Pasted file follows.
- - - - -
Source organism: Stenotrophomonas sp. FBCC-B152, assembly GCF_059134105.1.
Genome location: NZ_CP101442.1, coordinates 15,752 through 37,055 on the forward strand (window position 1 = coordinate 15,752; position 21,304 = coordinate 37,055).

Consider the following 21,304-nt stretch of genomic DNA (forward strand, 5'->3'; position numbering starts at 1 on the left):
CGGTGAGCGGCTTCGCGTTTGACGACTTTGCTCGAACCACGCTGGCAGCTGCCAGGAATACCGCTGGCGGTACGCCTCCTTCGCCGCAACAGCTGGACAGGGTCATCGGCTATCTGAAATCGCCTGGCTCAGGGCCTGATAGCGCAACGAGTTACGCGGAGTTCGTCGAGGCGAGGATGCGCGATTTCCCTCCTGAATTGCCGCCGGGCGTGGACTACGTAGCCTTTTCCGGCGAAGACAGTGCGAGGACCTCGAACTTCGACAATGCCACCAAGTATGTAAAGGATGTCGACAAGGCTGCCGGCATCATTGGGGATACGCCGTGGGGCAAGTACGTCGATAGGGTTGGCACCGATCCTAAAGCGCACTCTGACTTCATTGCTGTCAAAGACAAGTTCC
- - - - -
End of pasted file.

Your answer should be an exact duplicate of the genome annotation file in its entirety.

Source organism: Stenotrophomonas sp. FBCC-B152, assembly GCF_059134105.1.
Genome location: NZ_CP101442.1, coordinates 15,752 through 37,055 on the forward strand (window position 1 = coordinate 15,752; position 21,304 = coordinate 37,055).

Consider the following 21,304-nt stretch of genomic DNA (forward strand, 5'->3'; position numbering starts at 1 on the left):
CGGTGAGCGGCTTCGCGTTTGACGACTTTGCTCGAACCACGCTGGCAGCTGCCAGGAATACCGCTGGCGGTACGCCTCCTTCGCCGCAACAGCTGGACAGGGTCATCGGCTATCTGAAATCGCCTGGCTCAGGGCCTGATAGCGCAACGAGTTACGCGGAGTTCGTCGAGGCGAGGATGCGCGATTTCCCTCCTGAATTGCCGCCGGGCGTGGACTACGTAGCCTTTTCCGGCGAAGACAGTGCGAGGACCTCGAACTTCGACAATGCCACCAAGTATGTAAAGGATGTCGACAAGGCTGCCGGCATCATTGGGGATACGCCGTGGGGCAAGTACGTCGATAGGGTTGGCACCGATCCTAAAGCGCACTCTGACTTCATTGCTGTCAAAGACAAGTTCC